Piano Judio I am a piano player and had that surgery with no complications but a rather LONG recovery and physical therapy.Large bandage on hand for 2 weeks etc.. Easy operation .. you will be awake but cannot see or feel your hand.. Pretty nurses holding it… If you feel anything ask for another local shot… Takes 1/2 hour only…H
Mark Bjorke I haven’t had it but my wife had both wrists done and had no loss of functionality whatsoever.
Tim Boehlert I’ve had two friends – both guitarists – that have had had it. I don’t recall all of the specifics, but seemed like long recovery times, one still plays, not sure about the other. This is going back 10 years or more though…
Eben Atwater Yep, I had it done on my picking hand when I was making my living playing; surgery has come a long way! I was able to play decently within a couple weeks of surgery, though it did take a good 4 months for full strength to return. Be absolutely diligent about post op procedures and physical therapy regimen, you’ll be FINE!
Wes Maebe Check out the Magnetic Resonance System from O-Well. It sorted me out in a couple of weeks without surgery.
Clifford Schwartz I’ve had it but didn’t opt for surgery. Instead went to acupuncture and that did the trick to help me to be able to play again without too much pain. I then checked in to a Tai Chi school on the advice of the acupuncturist and before long, all symptoms disappeared.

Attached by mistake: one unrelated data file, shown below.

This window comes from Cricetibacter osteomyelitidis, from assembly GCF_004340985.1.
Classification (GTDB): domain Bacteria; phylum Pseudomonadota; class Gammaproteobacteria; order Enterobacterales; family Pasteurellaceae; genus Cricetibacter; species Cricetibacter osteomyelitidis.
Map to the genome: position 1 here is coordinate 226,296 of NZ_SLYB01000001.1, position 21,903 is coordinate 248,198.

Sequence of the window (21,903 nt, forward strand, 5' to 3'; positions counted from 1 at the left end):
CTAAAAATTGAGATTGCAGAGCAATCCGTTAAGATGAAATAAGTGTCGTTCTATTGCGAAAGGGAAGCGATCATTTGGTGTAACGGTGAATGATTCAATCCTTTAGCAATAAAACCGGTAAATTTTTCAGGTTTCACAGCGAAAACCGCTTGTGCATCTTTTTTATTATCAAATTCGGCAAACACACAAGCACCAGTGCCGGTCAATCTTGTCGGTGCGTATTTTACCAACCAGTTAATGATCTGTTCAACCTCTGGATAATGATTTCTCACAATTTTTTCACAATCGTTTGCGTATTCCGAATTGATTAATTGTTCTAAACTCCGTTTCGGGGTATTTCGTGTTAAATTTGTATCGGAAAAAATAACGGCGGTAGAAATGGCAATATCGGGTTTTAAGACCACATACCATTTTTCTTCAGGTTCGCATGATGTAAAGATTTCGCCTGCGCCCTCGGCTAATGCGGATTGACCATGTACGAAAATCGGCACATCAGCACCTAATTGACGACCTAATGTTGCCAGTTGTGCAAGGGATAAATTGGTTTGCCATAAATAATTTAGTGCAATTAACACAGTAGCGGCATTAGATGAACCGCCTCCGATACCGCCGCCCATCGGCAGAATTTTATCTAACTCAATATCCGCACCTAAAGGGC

Ed Stasium I optioned for cortisone injections…
Not invasive and was better in a week!
Jerry Marotta my friend joe beesmer in woodstock ny firstname.lastname@example.org
Sharon Seidl I once worked at Guitar Magazine and the editor at the time did an amazing article with illustrations on exercises for guitarists. He is now the director at the national guitar museum, his name is Harvey Newquist, but there is a very good article on live strong covering some of the same: http://www.livestrong.com/article/159019-wrist-exercises-for-the-guitar/
Wrist Exercises For The Guitar. Repetitive motions required from fretting and picking the guitar can put serious strain on your wrists. This continuous strain can lead to debilitating conditions such as carpal tunnel syndrome, which causes ldquonumbness, tingling, and pain in the first three fingers…
Mike Crutcher Jimmy Bruno had the surgery, and it turned out fine. He’s a nice guy, very approachable. Ask him, he can give you some real support on it. My friend Jodi Stevens, who is a monster bassist, also had surgery. She’s fine, too(she also chatted with Jimmy about it).
Kevin Cooley Exhaust all reasonable non-surgical options before having any elective surgery done. If it comes down to surgery, find a surgeon that sub-specializes in that anatomical area. This advise is for everyone considering any elective surgery not just CTS release.